Tata Steel Chess 2022: Vidit Gujrathi is playing his best chess right now leading the tournament. Mamedyarov and Rapport however co-lead him with Round 5 victories.
Magnus Carlsen was on the verge of a win himself but Nils Grandelius resisted for a draw. Every game was interesting for the Masters and coming from a rest day some new ideas were cooked. However, only two games had a decisive result though.
It was a game of chess with sharp tactics between the world champion and Nils Grandelius. Both Kings were just one step away from trouble.
Although, Magnus Carlsen was the one pushing Nils played quality chess. The Norwegian opened the center on the 18th move. The Swedish GM took a long think and finally decided to take the pawn.
After another 17-minute think, the Swedish grandmaster then moved his bishop to a4 on the next move to overprotect the c2-square, where the maneuver Qd2-b4(+)-b3 could have netted White the d5-pawn without much risk, and engines gave him an advantage of at least two pawns.
Although a pawn down, Magnus Carlsen’s structure was better and had a nice pressure upon the White’s king. What was positive for white was that he can easily afford to draw by repetitions.
After the queens were traded, Nils played a move that gave Magnus a chance to conquer. But Grandelius held him nicely. “Mainly I am quite lucky to have survived that game,” said a relieved Grandelius afterward.
The defending champion had a day to forget quickly. Playing after three years, Mamedyarov was solid all along. Jorden van Foreest started with his creative opening 9.a4 but it didn’t get his way.
Shakhriyar Mamedyarov said afterward that he saw this move for the time but his reaction was satisfied. Mamedyarov: “I tried to play quickly because when you start to think, you can make big mistakes.”
In the early middle game, Van Foreest then started to take risks and basically overpressed. Eventually, the 2021 winner ended up a “small exchange” (a rook for two minor pieces) down. In the long run, that meant a technical win for Mamedyarov.
The Indian prodigy Praggnanadhaa was facing Richard Rapport for the first time. The game didn’t disappoint. It was a 4.Qc2 Nimzo-Indian and the line which the players chose to play was quite sharp.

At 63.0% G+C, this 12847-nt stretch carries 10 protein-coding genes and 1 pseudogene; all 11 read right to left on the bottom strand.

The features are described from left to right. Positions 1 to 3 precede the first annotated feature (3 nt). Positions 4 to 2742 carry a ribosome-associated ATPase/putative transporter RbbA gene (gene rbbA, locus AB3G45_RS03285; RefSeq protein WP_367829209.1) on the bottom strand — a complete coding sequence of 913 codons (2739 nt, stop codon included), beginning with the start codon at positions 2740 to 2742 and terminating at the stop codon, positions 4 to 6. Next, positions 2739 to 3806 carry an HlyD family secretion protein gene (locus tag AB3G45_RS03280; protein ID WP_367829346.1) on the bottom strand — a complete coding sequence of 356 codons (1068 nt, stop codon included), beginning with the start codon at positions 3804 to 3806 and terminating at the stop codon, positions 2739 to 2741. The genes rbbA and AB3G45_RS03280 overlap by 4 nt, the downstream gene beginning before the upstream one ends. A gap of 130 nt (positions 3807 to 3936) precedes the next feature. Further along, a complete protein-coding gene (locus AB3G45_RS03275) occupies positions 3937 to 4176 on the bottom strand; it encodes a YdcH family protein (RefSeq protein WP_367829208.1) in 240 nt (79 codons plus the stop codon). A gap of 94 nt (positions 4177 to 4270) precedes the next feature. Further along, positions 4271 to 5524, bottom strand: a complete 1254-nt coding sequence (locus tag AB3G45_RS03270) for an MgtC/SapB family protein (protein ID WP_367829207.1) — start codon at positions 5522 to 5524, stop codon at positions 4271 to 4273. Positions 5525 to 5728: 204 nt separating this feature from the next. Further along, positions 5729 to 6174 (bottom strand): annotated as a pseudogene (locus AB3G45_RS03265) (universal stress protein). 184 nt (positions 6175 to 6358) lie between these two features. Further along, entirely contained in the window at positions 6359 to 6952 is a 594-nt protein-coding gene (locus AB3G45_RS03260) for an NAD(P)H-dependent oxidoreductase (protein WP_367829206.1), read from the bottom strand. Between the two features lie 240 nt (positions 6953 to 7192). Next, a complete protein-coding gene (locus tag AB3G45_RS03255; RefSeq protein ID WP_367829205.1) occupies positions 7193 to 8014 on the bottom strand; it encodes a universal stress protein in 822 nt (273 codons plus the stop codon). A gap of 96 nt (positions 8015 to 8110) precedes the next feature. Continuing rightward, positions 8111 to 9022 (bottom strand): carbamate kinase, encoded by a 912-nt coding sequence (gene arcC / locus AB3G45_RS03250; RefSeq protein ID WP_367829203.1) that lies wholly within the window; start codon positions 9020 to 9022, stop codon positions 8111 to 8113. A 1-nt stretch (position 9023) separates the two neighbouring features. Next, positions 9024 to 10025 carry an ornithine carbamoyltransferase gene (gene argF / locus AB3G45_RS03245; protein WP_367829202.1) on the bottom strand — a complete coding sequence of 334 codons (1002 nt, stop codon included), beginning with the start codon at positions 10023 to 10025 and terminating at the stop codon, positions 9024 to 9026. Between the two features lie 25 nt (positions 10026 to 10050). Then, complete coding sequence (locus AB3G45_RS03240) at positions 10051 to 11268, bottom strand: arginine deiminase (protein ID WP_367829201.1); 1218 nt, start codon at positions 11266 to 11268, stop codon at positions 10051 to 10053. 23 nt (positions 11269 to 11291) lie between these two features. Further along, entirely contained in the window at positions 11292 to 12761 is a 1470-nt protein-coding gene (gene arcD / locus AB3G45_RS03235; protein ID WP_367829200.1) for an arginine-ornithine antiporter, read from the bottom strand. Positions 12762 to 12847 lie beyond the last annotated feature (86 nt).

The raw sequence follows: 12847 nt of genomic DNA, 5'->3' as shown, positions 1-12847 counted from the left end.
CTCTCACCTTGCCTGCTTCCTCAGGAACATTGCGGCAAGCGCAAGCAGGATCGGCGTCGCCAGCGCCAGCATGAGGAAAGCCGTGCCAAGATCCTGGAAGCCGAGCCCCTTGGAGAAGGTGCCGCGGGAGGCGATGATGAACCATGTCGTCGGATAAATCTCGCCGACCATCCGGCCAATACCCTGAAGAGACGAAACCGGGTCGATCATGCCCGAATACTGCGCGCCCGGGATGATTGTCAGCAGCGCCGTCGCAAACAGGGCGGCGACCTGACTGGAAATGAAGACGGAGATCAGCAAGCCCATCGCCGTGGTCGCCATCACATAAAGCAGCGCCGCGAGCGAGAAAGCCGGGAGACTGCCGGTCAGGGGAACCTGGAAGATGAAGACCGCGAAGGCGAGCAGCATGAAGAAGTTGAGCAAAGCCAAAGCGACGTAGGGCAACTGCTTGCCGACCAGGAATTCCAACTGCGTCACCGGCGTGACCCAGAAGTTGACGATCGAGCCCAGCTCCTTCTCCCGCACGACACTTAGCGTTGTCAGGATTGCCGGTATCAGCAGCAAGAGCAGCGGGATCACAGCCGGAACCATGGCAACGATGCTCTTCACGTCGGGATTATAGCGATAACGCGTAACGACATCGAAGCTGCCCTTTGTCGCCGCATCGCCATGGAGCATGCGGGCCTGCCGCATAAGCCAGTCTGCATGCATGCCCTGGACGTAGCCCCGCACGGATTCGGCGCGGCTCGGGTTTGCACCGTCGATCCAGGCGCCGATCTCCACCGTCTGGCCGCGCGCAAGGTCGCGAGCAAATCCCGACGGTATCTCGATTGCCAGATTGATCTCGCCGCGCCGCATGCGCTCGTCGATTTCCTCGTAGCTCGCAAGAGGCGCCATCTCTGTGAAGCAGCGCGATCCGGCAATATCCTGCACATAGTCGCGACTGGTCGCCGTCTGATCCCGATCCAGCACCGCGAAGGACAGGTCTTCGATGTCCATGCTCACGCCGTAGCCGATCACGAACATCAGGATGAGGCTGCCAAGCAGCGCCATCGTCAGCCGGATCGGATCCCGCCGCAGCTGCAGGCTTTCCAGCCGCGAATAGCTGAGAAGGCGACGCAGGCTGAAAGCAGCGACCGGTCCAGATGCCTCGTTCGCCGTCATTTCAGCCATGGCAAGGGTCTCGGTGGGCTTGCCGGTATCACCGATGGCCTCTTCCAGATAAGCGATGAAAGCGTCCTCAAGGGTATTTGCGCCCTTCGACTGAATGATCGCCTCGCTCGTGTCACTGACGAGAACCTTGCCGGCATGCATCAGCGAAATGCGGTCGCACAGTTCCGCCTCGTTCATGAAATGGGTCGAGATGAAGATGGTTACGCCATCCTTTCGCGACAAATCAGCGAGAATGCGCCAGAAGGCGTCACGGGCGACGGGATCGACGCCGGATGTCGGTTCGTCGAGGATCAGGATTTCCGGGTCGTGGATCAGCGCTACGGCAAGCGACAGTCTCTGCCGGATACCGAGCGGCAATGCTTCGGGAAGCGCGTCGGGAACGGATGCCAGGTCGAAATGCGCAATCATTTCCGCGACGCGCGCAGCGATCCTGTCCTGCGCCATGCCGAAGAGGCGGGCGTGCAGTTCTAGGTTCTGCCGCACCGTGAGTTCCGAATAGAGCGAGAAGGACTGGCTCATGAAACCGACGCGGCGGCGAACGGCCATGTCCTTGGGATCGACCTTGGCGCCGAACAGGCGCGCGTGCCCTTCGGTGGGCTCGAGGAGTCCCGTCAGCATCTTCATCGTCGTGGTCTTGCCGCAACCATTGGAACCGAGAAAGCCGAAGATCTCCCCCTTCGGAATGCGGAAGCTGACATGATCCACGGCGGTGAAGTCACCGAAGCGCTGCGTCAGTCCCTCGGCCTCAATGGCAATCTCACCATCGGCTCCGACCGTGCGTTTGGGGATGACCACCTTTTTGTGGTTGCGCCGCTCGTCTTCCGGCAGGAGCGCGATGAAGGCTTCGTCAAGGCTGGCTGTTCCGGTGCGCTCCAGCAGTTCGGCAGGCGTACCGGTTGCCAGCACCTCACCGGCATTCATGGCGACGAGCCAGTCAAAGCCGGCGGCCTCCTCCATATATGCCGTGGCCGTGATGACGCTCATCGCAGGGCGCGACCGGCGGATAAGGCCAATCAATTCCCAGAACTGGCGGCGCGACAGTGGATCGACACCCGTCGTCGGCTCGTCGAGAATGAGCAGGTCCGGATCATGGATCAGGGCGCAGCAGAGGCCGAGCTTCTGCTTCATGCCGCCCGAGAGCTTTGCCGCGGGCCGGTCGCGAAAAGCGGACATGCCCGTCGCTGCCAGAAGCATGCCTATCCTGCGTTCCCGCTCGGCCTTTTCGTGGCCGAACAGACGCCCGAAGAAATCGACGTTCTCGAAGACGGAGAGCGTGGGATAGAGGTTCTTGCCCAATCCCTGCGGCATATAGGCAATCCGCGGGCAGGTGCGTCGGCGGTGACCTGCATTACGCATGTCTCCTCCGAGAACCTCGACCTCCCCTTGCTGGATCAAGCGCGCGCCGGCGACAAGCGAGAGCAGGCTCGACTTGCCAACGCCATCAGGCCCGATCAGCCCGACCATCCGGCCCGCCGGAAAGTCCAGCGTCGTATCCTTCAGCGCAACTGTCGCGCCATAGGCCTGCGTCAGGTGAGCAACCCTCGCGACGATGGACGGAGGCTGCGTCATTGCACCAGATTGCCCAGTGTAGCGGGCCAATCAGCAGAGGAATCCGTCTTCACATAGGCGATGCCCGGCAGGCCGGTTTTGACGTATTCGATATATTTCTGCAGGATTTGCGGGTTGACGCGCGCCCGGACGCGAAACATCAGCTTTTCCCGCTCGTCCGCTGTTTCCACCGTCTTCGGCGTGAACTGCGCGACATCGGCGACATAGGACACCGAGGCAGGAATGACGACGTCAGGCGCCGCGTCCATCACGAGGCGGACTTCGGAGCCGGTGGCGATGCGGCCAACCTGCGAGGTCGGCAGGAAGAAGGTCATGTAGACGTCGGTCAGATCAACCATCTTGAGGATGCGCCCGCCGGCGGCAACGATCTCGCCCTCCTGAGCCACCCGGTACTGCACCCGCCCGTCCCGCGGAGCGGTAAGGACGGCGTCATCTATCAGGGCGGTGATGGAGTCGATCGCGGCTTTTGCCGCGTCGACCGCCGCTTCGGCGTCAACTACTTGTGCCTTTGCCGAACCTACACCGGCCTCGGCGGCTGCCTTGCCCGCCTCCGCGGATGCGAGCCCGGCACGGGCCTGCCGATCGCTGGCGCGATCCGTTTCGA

Black was doing OK in a complex position when a natural knight maneuver on move 19 allowed Rapport to win a key tempo and gain control over the a-file. That helped White, especially when more trades followed so that the white king could walk toward the lovely d4-square risk-free.
Rapport reported afterward that he wasn’t happy with the opening as he was out-prepared.
“A friend(ly) battle” was incoming between Vidit Gujrathi and Anish Giri. It was a Petroff and was following one of the games between Carlsen and Nepomniachtchi till the 10th move.
In what was one of the quieter middlegames of the round, Vidit suddenly unleashed his pawns in front of his king. As the queens were later quickly traded, Vidit equalized and even looked a bit more comfortable at the end.
Andrey Esipenko and Fabiano Caruana were playing their second encounter. Hoping to get a decisive result as the first one was a draw. The Russian blasted with Shirov-Shabalov Gambit while Caruana’s replied with Semi-Slav.
Fabiano was playing quickly showing his preparation, however, with Esipenko’s 9.Rg1!? Caruana’s speed play was halted for sometime. Caruana said he was impressed with this idea.
White became slightly more active and a few moves later also “won” the bishop pair as compensation, but it still seemed Black had the better chances. This game always tough to win for Black, but if there was one moment Caruana should perhaps have tried something different, it was on move 33.
Caruana: “I felt like I was close to winning in the endgame. Somewhere he got a huge amount of counterplay.”
GMs Jan-Krzysztof Duda and Sergey Karjakin met for their first classical game since playing the final of the 2021 FIDE World Cup. The Russian GM was quite successful with a sideline in the Queen’s Gambit Accepted and was better for most of the game. Duda did manage to create enough counterplay on the kingside and in slight time trouble, the players repeated moves, completely missing that White was winning in that sequence.